Dreamcatcher

Review by David Jenkins @daveyjenkins

Directed by

Kim Longinotto

Starring

Brenda Myers-Powell

Anticipation.

Not to be confused with Lawrence Kasdan’s 2003 hippy-horror trainwreck.

Enjoyment.

Deeply unsettling, yet the saintly qualities of Brenda Myers-Powell are not up for debate.

In Retrospect.

Documentaries are movies too, and Longinotto is one of the UK’s best filmmakers.

A sex-worker turned feminist-force-of-nature is Kim Longinotto’s guide to Chicago in her characteristically great documentary.

The time will arrive when documentary filmmaking is considered a legitimate form of artistic endeavour and not some two-bit funtime annex which is easy because it doesn’t require any imagination. Then, the lolly-gagging cultural gatekeepers of the British film industry will dust the canapé scrapings from their flapping dickies and finally recognise the sublime achievements of Kim Longinotto.

Here is a director who, for over 30 years, has remained doggedly focused on the topic of modern feminism, its cultural variants and the callous strategies undertaken by (usually) male oppressors to undercut the status of women as equals. Her films don’t make money, they don’t produce spin-offs, they don’t snag industry awards, but their value transcends such sickly trifles.

To call Dreamcatcher one of her finest films would be a lie, as that would that it is superior to great past works such as Divorce Iranian Style, Sisters in Law and Rough Aunties. It’s equal to those achievements in terms of its nose for an issue or problem rather than a contrived “story”, its expert ability to single-out “characters” and the fluid, compact nature of its structure.

The film documents the grim travails of one Brenda Myers-Powell as she scours the the Chicago ghettos in her Dreamcatcher mobile, dispensing counsel, contraception and a modicum of hope to the many prostitutes and abused women in the area. Once a sex worker herself, this, it turns out, is merely one of a number of pro-bono charitable activities she undertakes, realising that her coalface Samaritan work is only a short-term solution. “We’re in the 21st century. We’ve really got to move ahead now.”

Alongside heading-up confessional meetings at a women’s prison, Brenda hosts after-school workshops in which she attempts to communicate to local teenagers – often through humour and song — what abuse is and how it tends to ruin lives. The heartbreaking core of Dreamcatcher examines the notion that, in these poor communities that have seemingly been left as self-governing barter towns by local authorities, this top-down neglect has led to sexual violence becoming naturalised. The prevalence of abuse is only part of the problem — it’s the fact that young people have been conditioned into thinking that a ritualistic beating or forced sexual encounter is a rite of passage.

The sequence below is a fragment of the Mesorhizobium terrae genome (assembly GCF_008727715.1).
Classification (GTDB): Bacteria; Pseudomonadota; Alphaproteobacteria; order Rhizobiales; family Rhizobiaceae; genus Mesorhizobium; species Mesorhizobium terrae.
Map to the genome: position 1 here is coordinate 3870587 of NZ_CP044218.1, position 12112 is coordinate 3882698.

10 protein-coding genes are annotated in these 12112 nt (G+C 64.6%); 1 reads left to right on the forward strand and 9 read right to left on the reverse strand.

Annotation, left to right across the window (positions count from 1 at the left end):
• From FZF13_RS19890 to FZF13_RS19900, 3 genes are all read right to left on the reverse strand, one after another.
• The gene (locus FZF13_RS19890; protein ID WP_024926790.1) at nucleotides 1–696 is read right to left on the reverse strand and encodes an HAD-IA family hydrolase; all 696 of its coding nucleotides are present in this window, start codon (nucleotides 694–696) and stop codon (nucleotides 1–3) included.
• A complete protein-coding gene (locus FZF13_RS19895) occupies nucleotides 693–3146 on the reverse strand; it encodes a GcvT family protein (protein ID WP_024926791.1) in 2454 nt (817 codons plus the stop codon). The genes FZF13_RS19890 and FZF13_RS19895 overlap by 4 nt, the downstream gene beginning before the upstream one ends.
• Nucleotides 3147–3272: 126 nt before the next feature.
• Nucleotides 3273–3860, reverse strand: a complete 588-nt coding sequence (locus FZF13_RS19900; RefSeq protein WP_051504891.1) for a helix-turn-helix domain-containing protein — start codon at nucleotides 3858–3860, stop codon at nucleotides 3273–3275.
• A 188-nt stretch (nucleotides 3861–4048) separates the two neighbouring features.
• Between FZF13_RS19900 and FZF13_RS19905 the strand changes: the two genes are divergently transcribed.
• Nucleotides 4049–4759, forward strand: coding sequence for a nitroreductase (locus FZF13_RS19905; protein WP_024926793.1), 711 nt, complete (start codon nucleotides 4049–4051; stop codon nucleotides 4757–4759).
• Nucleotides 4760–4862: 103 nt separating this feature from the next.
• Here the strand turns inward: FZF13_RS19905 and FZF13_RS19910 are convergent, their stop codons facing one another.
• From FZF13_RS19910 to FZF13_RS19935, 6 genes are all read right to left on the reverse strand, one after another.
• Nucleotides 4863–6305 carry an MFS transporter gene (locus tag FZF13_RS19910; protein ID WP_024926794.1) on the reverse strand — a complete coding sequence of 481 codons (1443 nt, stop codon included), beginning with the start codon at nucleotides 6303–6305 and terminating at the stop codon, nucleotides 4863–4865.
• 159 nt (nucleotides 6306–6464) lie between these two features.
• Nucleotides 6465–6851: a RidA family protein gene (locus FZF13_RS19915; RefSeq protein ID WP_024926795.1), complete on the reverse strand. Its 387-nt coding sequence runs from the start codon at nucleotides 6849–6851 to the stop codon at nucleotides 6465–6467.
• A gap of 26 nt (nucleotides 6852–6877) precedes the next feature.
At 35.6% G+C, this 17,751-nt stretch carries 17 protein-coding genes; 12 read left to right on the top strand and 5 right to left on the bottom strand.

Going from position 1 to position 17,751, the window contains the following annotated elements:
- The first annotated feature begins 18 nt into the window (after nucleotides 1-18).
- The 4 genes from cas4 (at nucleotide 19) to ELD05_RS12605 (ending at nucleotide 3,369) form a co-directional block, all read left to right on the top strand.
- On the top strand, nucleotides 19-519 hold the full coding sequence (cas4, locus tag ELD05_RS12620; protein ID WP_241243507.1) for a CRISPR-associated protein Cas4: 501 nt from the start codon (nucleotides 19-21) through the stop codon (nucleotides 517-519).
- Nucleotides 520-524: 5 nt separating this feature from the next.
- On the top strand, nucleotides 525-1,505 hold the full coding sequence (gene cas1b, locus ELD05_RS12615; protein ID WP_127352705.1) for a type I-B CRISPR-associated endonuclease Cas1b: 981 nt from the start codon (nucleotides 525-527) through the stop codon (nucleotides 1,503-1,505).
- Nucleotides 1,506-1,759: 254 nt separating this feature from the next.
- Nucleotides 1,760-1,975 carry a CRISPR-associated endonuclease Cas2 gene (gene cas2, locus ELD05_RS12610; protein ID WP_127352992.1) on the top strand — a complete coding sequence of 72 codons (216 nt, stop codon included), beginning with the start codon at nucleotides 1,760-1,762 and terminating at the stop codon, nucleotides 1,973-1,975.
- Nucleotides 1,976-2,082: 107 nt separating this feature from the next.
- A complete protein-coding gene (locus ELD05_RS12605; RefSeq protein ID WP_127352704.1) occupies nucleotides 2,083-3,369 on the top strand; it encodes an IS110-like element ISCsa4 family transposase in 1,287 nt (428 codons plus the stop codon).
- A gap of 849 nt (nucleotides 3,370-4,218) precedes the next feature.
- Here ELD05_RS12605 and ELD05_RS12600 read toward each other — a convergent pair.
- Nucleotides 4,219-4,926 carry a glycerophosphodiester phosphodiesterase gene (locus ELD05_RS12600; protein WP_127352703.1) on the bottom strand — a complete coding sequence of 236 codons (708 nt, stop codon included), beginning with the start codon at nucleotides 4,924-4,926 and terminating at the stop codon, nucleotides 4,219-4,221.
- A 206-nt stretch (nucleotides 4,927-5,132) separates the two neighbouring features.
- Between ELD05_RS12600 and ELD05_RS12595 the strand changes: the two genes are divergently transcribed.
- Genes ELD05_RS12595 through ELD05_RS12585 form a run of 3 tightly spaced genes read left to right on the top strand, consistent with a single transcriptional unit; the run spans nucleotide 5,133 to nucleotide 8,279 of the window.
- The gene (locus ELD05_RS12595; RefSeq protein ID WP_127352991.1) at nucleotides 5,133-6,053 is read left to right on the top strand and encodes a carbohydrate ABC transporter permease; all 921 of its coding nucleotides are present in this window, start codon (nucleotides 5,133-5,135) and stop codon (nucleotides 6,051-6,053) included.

Longinotto’s rare skill is in that she makes advocacy documentaries by stealth, espousing the work of certain people and groups without ever having to explicitly state the fact. She trusts her images and her subjects to speak for themselves, and she also trusts the viewer to see what is in front of them and deduce accordingly. While she remains a silent champion of altruistic women, her films are about the gruelling struggles of people who rail against a society in which their rights have needs are not under consideration.

There are extremely haunting moments in this film, and the extent of human suffering depicted is at times almost unfathomable. Yet as with Longinotto’s simple, bracingly forthright filmmaking mode, the solution comes from rolling up your sleeves, pounding the pavements and taking names.

Published 6 Mar 2015

Anticipation.

Not to be confused with Lawrence Kasdan’s 2003 hippy-horror trainwreck.

Enjoyment.

Deeply unsettling, yet the saintly qualities of Brenda Myers-Powell are not up for debate.

In Retrospect.

Documentaries are movies too, and Longinotto is one of the UK’s best filmmakers.

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